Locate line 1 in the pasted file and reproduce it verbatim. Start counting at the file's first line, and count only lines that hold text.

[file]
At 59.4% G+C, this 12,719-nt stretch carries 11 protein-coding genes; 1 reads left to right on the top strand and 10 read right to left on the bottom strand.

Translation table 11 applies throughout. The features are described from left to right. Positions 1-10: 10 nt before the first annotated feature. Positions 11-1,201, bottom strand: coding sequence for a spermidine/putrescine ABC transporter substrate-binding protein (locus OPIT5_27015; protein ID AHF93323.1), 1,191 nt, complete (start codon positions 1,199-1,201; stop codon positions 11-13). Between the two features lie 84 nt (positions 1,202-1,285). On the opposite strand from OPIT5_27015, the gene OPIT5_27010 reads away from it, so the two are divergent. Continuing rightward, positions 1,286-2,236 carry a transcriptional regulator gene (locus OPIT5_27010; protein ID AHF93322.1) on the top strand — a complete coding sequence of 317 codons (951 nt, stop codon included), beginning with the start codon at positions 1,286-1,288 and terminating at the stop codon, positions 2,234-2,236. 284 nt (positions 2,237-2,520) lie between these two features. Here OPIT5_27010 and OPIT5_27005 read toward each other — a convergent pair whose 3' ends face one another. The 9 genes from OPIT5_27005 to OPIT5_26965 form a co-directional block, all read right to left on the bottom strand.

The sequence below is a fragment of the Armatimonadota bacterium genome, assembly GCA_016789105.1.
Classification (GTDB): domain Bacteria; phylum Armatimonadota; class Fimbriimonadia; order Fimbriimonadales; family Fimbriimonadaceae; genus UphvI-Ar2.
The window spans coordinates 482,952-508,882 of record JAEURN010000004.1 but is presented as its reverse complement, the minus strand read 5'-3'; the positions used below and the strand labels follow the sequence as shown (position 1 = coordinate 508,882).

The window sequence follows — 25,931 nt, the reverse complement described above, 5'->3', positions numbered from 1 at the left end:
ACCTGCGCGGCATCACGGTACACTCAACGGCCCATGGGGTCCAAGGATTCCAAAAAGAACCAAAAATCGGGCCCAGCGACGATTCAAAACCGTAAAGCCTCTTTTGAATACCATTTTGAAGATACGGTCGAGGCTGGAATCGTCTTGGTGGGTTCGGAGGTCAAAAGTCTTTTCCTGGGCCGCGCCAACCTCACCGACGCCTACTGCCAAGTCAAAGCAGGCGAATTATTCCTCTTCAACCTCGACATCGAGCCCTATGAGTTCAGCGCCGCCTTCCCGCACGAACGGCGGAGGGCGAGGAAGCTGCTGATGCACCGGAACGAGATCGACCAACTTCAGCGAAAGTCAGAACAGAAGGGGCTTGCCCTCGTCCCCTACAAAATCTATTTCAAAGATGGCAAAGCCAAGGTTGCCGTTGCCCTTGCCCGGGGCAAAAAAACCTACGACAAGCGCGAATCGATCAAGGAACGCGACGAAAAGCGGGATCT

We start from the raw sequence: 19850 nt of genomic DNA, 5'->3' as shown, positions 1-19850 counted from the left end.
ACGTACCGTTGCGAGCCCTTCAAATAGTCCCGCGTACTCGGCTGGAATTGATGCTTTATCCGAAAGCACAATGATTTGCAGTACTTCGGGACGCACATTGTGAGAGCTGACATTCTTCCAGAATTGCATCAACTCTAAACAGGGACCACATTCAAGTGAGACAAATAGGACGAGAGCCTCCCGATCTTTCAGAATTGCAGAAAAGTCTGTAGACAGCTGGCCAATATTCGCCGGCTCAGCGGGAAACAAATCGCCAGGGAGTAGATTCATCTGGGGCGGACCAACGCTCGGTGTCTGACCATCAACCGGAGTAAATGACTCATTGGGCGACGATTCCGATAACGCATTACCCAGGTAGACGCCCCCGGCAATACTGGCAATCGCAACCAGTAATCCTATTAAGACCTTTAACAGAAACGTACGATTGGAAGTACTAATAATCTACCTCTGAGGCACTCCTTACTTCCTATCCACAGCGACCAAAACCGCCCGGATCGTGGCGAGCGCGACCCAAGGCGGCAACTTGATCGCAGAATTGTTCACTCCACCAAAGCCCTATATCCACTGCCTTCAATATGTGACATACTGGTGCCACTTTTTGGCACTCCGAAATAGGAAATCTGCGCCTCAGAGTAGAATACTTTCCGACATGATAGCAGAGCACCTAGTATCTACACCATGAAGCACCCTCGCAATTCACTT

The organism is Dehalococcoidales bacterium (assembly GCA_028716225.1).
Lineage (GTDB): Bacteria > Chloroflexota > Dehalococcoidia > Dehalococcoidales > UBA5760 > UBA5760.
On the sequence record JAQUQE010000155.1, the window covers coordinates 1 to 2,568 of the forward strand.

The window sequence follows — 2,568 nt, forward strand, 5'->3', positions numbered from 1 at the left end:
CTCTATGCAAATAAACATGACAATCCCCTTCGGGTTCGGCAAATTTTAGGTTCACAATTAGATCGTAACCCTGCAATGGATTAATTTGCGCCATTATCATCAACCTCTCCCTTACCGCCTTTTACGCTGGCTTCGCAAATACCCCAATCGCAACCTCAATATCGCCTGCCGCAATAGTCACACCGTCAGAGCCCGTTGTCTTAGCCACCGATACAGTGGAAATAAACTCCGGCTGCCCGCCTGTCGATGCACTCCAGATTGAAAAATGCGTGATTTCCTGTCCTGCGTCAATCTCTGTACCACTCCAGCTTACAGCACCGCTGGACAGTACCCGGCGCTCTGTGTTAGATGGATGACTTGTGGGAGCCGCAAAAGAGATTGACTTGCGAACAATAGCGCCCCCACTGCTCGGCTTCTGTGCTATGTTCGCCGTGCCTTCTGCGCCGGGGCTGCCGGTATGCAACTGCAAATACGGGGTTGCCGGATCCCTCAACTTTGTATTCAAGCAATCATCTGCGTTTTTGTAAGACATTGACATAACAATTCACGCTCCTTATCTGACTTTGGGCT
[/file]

At 59.4% G+C, this 12,719-nt stretch carries 11 protein-coding genes; 1 reads left to right on the top strand and 10 read right to left on the bottom strand.